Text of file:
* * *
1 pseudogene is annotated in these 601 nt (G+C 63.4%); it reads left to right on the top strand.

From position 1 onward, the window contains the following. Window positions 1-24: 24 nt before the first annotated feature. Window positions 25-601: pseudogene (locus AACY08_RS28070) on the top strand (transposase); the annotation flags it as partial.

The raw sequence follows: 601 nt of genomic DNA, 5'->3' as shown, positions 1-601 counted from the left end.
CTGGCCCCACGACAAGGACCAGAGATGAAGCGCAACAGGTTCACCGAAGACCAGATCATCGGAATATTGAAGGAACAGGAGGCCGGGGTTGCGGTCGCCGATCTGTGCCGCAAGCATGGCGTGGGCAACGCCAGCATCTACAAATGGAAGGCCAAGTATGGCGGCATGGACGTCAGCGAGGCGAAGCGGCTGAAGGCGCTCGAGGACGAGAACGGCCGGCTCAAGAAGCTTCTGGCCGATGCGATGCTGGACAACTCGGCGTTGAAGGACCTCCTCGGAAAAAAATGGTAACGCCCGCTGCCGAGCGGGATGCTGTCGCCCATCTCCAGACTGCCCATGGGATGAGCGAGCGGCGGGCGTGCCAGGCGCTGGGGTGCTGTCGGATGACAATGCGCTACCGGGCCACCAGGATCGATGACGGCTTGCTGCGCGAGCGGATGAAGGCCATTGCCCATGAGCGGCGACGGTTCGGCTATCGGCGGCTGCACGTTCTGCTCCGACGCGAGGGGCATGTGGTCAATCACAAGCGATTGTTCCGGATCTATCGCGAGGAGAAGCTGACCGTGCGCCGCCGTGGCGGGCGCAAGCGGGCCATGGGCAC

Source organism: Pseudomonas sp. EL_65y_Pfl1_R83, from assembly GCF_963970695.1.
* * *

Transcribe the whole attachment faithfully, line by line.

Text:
1 pseudogene is annotated in these 601 nt (G+C 63.4%); it reads left to right on the top strand.

From position 1 onward, the window contains the following. Window positions 1-24: 24 nt before the first annotated feature. Window positions 25-601: pseudogene (locus AACY08_RS28070) on the top strand (transposase); the annotation flags it as partial.

The raw sequence follows: 601 nt of genomic DNA, 5'->3' as shown, positions 1-601 counted from the left end.
CTGGCCCCACGACAAGGACCAGAGATGAAGCGCAACAGGTTCACCGAAGACCAGATCATCGGAATATTGAAGGAACAGGAGGCCGGGGTTGCGGTCGCCGATCTGTGCCGCAAGCATGGCGTGGGCAACGCCAGCATCTACAAATGGAAGGCCAAGTATGGCGGCATGGACGTCAGCGAGGCGAAGCGGCTGAAGGCGCTCGAGGACGAGAACGGCCGGCTCAAGAAGCTTCTGGCCGATGCGATGCTGGACAACTCGGCGTTGAAGGACCTCCTCGGAAAAAAATGGTAACGCCCGCTGCCGAGCGGGATGCTGTCGCCCATCTCCAGACTGCCCATGGGATGAGCGAGCGGCGGGCGTGCCAGGCGCTGGGGTGCTGTCGGATGACAATGCGCTACCGGGCCACCAGGATCGATGACGGCTTGCTGCGCGAGCGGATGAAGGCCATTGCCCATGAGCGGCGACGGTTCGGCTATCGGCGGCTGCACGTTCTGCTCCGACGCGAGGGGCATGTGGTCAATCACAAGCGATTGTTCCGGATCTATCGCGAGGAGAAGCTGACCGTGCGCCGCCGTGGCGGGCGCAAGCGGGCCATGGGCAC

Source organism: Pseudomonas sp. EL_65y_Pfl1_R83, from assembly GCF_963970695.1.